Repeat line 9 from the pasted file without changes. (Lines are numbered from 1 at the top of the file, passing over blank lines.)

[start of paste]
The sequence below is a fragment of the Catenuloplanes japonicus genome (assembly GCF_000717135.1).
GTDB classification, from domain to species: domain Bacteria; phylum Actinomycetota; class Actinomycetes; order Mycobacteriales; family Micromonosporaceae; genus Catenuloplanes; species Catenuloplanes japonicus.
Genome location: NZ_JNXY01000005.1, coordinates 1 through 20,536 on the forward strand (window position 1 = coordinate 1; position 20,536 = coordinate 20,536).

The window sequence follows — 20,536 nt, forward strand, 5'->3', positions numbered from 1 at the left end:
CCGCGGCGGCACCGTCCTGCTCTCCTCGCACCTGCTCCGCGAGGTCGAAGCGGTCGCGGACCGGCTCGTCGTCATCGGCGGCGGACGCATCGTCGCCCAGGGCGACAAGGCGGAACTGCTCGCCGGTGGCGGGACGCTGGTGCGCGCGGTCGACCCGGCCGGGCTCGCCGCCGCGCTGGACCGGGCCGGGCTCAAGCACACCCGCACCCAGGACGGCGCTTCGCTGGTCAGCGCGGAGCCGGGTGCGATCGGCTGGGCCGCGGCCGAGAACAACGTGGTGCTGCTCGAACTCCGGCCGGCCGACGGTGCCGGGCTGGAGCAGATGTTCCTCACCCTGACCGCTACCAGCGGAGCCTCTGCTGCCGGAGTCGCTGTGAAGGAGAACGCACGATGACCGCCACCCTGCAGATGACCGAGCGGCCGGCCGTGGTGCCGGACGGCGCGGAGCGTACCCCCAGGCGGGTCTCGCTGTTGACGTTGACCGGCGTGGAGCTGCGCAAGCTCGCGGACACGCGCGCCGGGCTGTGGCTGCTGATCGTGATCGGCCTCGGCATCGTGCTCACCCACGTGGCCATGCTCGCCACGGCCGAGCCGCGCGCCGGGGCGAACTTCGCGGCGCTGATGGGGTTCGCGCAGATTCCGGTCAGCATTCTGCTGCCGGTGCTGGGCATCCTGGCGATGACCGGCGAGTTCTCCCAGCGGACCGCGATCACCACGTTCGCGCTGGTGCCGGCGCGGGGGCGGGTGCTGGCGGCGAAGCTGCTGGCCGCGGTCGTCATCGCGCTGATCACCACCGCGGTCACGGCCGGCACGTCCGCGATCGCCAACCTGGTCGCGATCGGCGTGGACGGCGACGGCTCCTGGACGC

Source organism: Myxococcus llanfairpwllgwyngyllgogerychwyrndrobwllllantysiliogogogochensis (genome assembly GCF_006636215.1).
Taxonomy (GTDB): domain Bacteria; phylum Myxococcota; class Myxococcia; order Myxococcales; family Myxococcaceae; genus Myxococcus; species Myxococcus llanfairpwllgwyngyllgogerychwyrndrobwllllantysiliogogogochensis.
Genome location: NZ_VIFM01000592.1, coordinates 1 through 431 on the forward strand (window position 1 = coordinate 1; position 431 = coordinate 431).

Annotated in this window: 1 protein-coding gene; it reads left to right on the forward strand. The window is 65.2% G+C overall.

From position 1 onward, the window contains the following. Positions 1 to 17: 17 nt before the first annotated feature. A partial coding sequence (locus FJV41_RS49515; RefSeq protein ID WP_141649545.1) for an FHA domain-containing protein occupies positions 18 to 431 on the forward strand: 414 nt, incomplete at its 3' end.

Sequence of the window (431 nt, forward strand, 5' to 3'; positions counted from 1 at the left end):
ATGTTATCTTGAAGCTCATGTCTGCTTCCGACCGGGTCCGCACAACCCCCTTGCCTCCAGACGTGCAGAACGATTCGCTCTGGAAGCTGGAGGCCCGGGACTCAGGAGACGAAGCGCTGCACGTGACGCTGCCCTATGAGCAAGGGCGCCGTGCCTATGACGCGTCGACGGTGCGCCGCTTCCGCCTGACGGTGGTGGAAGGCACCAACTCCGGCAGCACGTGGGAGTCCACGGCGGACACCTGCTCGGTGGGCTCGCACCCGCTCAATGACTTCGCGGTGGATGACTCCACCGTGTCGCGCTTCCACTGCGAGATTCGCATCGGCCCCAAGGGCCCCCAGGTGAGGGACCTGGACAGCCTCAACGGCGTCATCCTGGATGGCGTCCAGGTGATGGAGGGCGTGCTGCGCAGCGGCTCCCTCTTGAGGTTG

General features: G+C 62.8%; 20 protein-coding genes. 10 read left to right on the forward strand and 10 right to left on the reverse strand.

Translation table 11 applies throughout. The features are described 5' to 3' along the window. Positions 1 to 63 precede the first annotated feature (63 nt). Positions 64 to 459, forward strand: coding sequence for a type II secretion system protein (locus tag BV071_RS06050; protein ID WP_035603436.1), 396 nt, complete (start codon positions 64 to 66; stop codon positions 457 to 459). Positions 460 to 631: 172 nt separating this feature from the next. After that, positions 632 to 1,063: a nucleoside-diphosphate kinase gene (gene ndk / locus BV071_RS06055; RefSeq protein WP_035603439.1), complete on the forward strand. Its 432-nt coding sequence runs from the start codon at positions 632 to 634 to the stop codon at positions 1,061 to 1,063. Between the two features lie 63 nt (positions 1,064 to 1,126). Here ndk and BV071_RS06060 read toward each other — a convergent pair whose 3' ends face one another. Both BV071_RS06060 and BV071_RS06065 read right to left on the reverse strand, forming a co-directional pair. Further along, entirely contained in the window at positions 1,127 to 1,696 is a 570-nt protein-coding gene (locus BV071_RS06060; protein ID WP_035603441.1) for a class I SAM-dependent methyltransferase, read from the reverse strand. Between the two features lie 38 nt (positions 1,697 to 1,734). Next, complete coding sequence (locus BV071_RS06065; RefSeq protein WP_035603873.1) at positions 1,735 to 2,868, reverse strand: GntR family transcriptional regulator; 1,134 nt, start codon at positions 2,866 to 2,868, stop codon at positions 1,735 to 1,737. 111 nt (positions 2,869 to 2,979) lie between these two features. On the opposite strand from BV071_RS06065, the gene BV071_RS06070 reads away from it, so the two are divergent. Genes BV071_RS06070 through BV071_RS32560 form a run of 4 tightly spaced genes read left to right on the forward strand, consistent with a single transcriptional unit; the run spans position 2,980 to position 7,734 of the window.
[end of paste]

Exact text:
Annotated in this window: 1 protein-coding gene; it reads left to right on the forward strand. The window is 65.2% G+C overall.